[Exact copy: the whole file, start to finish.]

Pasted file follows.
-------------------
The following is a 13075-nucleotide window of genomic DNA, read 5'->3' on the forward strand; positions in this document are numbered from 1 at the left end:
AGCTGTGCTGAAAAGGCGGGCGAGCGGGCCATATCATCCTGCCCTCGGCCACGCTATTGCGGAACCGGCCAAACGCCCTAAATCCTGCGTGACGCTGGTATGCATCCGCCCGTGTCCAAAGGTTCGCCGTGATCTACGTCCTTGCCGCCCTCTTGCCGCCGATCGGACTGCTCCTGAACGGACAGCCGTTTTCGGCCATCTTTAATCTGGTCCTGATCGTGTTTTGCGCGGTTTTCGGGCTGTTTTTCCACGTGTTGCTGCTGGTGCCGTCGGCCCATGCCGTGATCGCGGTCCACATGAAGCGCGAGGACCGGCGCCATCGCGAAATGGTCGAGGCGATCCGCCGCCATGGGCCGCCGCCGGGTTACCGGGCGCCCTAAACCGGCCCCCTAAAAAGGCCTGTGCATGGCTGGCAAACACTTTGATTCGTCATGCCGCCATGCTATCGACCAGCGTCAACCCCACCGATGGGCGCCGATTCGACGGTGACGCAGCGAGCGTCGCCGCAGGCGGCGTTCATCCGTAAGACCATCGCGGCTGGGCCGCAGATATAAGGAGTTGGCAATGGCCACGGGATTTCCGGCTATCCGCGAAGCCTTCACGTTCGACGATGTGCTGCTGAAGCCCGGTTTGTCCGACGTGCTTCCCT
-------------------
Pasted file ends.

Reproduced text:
The following is a 13075-nucleotide window of genomic DNA, read 5'->3' on the forward strand; positions in this document are numbered from 1 at the left end:
AGCTGTGCTGAAAAGGCGGGCGAGCGGGCCATATCATCCTGCCCTCGGCCACGCTATTGCGGAACCGGCCAAACGCCCTAAATCCTGCGTGACGCTGGTATGCATCCGCCCGTGTCCAAAGGTTCGCCGTGATCTACGTCCTTGCCGCCCTCTTGCCGCCGATCGGACTGCTCCTGAACGGACAGCCGTTTTCGGCCATCTTTAATCTGGTCCTGATCGTGTTTTGCGCGGTTTTCGGGCTGTTTTTCCACGTGTTGCTGCTGGTGCCGTCGGCCCATGCCGTGATCGCGGTCCACATGAAGCGCGAGGACCGGCGCCATCGCGAAATGGTCGAGGCGATCCGCCGCCATGGGCCGCCGCCGGGTTACCGGGCGCCCTAAACCGGCCCCCTAAAAAGGCCTGTGCATGGCTGGCAAACACTTTGATTCGTCATGCCGCCATGCTATCGACCAGCGTCAACCCCACCGATGGGCGCCGATTCGACGGTGACGCAGCGAGCGTCGCCGCAGGCGGCGTTCATCCGTAAGACCATCGCGGCTGGGCCGCAGATATAAGGAGTTGGCAATGGCCACGGGATTTCCGGCTATCCGCGAAGCCTTCACGTTCGACGATGTGCTGCTGAAGCCCGGTTTGTCCGACGTGCTTCCCT